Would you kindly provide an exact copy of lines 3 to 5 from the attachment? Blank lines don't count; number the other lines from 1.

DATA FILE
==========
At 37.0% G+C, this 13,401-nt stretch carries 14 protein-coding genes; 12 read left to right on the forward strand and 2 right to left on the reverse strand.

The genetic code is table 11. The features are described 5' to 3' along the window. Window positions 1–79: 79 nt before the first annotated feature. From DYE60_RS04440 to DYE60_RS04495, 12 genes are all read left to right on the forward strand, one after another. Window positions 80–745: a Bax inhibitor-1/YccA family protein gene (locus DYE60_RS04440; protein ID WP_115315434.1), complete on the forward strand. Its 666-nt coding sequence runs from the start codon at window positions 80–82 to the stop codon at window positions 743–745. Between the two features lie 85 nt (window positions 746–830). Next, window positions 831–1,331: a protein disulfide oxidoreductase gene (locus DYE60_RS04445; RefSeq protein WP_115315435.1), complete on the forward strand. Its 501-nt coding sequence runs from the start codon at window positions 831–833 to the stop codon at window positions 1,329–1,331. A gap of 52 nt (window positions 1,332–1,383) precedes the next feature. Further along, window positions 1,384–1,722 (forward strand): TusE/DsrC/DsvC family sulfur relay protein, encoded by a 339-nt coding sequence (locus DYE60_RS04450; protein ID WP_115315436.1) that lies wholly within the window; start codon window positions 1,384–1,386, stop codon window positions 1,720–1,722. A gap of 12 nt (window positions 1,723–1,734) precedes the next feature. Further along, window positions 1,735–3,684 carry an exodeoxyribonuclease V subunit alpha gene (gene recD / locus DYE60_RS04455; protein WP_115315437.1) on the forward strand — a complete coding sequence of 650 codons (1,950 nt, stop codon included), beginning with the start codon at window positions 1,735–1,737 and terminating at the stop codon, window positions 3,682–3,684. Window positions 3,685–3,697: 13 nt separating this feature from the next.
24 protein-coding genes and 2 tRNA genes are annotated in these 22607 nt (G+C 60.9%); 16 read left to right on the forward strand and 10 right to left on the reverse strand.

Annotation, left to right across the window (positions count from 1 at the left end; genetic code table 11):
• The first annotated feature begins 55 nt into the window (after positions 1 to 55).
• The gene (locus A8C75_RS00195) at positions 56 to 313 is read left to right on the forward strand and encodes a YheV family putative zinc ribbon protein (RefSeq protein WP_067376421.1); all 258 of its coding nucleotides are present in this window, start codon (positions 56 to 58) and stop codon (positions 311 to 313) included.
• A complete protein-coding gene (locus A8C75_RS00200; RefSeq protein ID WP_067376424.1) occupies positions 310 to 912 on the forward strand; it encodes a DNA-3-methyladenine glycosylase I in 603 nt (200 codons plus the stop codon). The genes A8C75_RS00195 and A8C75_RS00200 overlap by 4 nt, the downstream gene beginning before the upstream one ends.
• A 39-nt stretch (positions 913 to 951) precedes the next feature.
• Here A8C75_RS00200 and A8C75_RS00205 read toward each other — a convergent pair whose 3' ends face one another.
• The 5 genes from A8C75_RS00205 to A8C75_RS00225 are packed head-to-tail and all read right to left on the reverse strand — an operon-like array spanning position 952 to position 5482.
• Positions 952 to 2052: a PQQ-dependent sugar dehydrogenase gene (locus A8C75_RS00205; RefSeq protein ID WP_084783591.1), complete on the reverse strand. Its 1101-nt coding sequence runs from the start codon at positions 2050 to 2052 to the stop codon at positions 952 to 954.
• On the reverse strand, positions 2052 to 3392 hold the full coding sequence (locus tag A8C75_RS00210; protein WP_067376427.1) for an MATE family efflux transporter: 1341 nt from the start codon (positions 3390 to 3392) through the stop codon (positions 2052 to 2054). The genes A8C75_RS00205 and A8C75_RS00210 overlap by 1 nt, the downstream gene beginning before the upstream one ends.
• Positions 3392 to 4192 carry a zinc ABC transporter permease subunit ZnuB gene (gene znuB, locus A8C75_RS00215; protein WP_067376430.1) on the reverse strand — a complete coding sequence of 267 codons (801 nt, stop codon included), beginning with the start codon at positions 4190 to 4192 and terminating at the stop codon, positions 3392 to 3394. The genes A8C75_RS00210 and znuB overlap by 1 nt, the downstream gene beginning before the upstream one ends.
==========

24 protein-coding genes and 2 tRNA genes are annotated in these 22607 nt (G+C 60.9%); 16 read left to right on the forward strand and 10 right to left on the reverse strand.

Annotation, left to right across the window (positions count from 1 at the left end; genetic code table 11):
• The first annotated feature begins 55 nt into the window (after positions 1 to 55).